There Go I

but for the grace go i

In Solomon’s old age, they turned his heart to worship other gods instead of being completely faithful to the Lord his God, as his father, David, had been. (1 Kings 11:4)

Read: 1 Kings 11:1 – 12:19, Acts 9:1-25, Psalm 131:1-3, Proverbs 17:4-5

Relate: At thirty-eight years of age, John gave up his legal studies and secular job (he was paymaster for the English army under Henry VIII). The term “born again” would not be coined for such experiences for centuries, but because of the “religious experience” he had, John left all that behind and went back to college to study theology. He was so diligent and passionate in his new calling that out of respect, his classmates nicknamed him “Holy Bradford”. For three years after becoming ordained in 1550, John served as part of the Church of England. Then Mary Tudor, bloody Mary, came to power. He was soon arrested on the trumped up charge of “trying to stir up a mob” and after a bit of prison time in the Tower of London, John Bradford became a martyr, burned at the stake in 1555.

Most people will not know his name, but he did make a ten word statement that I am sure you have heard. While still a pastor, he saw some prisoners in Lancashire walking the road to their hanging. Pointing them out to someone nearby, “Holy Bradford” said to the man, “There, but for the grace of God, goes John Bradford.” Those nearby who heard it probably shook their heads in disbelief. These were dirty, filthy criminals deserving of death. They were as different from their pastor as night and day. While they saw it, and I often hear it quoted, as a holy sentiment, John Bradford really meant it. And because he meant it, it would never ever become true.

React: A few days back, under the title Man Rules, I shared a bit about King David’s last words. He was one who finished strong. How sad that his son, who had started out so well, would end up falling apart and falling away. Solomon had it all. He had a legacy of godliness in his father, he twice saw God in a vision, God granted him wisdom beyond that of anyone else ever. He built the Temple for goodness sake. If anyone had a road paved out for them of a lifetime of holiness and righteousness, Solomon was it. How sad that in spite of all that, in his old age, he walked away from God.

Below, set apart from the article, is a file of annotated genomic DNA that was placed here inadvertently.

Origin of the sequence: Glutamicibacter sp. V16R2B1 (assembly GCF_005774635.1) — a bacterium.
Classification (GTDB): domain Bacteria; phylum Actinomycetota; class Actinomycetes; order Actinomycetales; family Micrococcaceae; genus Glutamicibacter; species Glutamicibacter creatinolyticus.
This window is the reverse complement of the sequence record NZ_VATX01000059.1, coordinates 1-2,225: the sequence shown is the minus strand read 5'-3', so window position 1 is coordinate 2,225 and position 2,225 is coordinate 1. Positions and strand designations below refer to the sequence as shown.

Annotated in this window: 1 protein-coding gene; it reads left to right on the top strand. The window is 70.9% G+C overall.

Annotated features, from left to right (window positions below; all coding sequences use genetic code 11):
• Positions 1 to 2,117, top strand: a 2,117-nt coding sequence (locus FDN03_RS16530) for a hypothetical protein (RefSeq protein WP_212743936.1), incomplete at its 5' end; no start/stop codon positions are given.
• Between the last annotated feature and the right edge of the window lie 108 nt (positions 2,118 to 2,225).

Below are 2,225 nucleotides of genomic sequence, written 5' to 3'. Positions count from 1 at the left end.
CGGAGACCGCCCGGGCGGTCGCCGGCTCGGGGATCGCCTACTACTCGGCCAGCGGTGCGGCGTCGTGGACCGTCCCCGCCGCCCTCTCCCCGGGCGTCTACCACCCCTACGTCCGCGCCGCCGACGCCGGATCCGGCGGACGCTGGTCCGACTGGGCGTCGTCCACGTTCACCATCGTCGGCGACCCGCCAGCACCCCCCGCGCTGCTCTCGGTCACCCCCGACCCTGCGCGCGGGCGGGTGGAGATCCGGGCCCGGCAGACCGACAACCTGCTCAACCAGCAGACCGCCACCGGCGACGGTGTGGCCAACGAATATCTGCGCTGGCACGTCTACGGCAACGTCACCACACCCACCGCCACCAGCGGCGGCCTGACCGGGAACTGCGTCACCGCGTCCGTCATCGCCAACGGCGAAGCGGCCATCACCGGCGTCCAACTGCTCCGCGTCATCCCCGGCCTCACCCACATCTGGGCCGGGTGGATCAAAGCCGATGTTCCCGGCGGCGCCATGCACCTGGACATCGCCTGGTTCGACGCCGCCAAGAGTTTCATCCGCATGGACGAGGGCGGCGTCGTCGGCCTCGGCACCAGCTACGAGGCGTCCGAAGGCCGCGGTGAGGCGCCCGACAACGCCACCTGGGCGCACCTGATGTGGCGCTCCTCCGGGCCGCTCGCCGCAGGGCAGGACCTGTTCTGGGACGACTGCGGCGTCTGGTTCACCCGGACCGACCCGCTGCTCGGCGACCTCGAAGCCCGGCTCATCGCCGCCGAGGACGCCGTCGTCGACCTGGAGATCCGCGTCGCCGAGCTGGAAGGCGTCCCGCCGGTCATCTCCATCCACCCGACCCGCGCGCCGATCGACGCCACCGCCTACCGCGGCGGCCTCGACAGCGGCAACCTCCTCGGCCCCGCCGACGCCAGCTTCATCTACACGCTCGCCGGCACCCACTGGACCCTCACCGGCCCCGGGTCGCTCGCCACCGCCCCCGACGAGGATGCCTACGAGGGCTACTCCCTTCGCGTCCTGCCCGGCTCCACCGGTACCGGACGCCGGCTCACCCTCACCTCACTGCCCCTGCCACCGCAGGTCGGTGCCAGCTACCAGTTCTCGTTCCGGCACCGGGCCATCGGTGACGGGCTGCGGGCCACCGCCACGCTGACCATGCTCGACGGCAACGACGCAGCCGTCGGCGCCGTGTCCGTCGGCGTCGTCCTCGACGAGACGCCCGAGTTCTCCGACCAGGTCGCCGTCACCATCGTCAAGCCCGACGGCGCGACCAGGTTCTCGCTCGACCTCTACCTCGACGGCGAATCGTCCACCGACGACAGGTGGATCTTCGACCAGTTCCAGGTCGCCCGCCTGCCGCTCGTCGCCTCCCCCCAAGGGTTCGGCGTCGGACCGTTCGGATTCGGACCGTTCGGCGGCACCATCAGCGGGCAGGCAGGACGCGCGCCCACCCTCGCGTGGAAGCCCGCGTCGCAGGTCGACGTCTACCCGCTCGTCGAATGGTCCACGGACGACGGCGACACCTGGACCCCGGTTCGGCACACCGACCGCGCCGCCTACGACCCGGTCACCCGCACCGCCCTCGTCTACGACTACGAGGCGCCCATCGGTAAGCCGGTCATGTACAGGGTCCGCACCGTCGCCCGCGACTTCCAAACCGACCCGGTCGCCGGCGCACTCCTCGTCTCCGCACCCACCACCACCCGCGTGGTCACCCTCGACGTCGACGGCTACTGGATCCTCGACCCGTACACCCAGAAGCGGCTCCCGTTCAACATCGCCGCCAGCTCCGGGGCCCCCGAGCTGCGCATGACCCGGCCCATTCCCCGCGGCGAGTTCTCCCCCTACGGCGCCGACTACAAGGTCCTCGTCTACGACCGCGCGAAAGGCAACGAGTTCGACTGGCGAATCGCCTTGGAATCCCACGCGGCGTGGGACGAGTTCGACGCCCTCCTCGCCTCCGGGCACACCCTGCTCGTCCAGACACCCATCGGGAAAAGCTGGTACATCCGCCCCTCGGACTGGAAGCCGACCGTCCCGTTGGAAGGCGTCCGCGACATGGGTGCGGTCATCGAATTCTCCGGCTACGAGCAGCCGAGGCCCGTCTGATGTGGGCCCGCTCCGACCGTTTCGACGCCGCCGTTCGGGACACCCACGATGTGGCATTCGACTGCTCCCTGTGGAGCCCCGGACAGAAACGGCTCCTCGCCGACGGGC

I have written it here and just this week I said it in a conversation that I am not just a Christian. My Christianity defines who I am. I seriously, honestly cannot imagine living any other way. I wouldn’t know what to do with myself if I am not following after Christ. I am sure Solomon, in his earlier years, could have said much the same things. So it is with humility and gratitude in the keeping power of Christ that I point to the road he walked and say, “There, but for the grace of God, goes Beejai.”

Respond: 

God, I am so grateful for Your saving grace. Although I don’t deserve it, and in a thousand lifetimes of effort would never be able to do enough to deserve it, You chose to pour it out on me freely. In the same way I am also grateful for Your keeping grace. Every single day that I continue to follow You, every step that I take towards You, is only because You continue drawing me to Yourself. Help me to ever be obedient to that beckoning. Help me, day by day, hour by hour, breath after breath, continue to follow after You until that time when You finally call me home.

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7 thoughts on “There Go I

  1. I think the video speaks volumes for each of us and our lives as Christians. As our nation enters it Independence Day period of celebration, may God’s Amazing Grace restore us as a people an a nation.

    May the God of Abraham, Isaac and Jacob bless and keep us all.

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